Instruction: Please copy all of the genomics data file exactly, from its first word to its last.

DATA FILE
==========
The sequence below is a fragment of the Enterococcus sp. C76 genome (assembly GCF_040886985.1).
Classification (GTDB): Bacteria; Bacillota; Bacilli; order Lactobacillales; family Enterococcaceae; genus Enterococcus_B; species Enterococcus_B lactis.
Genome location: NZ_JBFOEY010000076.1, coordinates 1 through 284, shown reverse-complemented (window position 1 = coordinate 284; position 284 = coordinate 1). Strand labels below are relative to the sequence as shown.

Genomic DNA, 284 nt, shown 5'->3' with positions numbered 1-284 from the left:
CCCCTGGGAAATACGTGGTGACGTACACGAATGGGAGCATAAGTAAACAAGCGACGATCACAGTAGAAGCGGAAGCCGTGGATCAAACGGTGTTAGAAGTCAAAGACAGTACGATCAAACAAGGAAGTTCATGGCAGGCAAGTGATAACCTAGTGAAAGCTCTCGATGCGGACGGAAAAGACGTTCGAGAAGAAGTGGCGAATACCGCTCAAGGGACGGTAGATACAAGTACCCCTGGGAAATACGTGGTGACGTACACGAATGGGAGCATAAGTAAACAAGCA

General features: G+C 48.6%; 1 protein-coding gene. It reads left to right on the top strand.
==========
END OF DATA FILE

The sequence below is a fragment of the Enterococcus sp. C76 genome (assembly GCF_040886985.1).
Classification (GTDB): Bacteria; Bacillota; Bacilli; order Lactobacillales; family Enterococcaceae; genus Enterococcus_B; species Enterococcus_B lactis.
Genome location: NZ_JBFOEY010000076.1, coordinates 1 through 284, shown reverse-complemented (window position 1 = coordinate 284; position 284 = coordinate 1). Strand labels below are relative to the sequence as shown.

Genomic DNA, 284 nt, shown 5'->3' with positions numbered 1-284 from the left:
CCCCTGGGAAATACGTGGTGACGTACACGAATGGGAGCATAAGTAAACAAGCGACGATCACAGTAGAAGCGGAAGCCGTGGATCAAACGGTGTTAGAAGTCAAAGACAGTACGATCAAACAAGGAAGTTCATGGCAGGCAAGTGATAACCTAGTGAAAGCTCTCGATGCGGACGGAAAAGACGTTCGAGAAGAAGTGGCGAATACCGCTCAAGGGACGGTAGATACAAGTACCCCTGGGAAATACGTGGTGACGTACACGAATGGGAGCATAAGTAAACAAGCA

General features: G+C 48.6%; 1 protein-coding gene. It reads left to right on the top strand.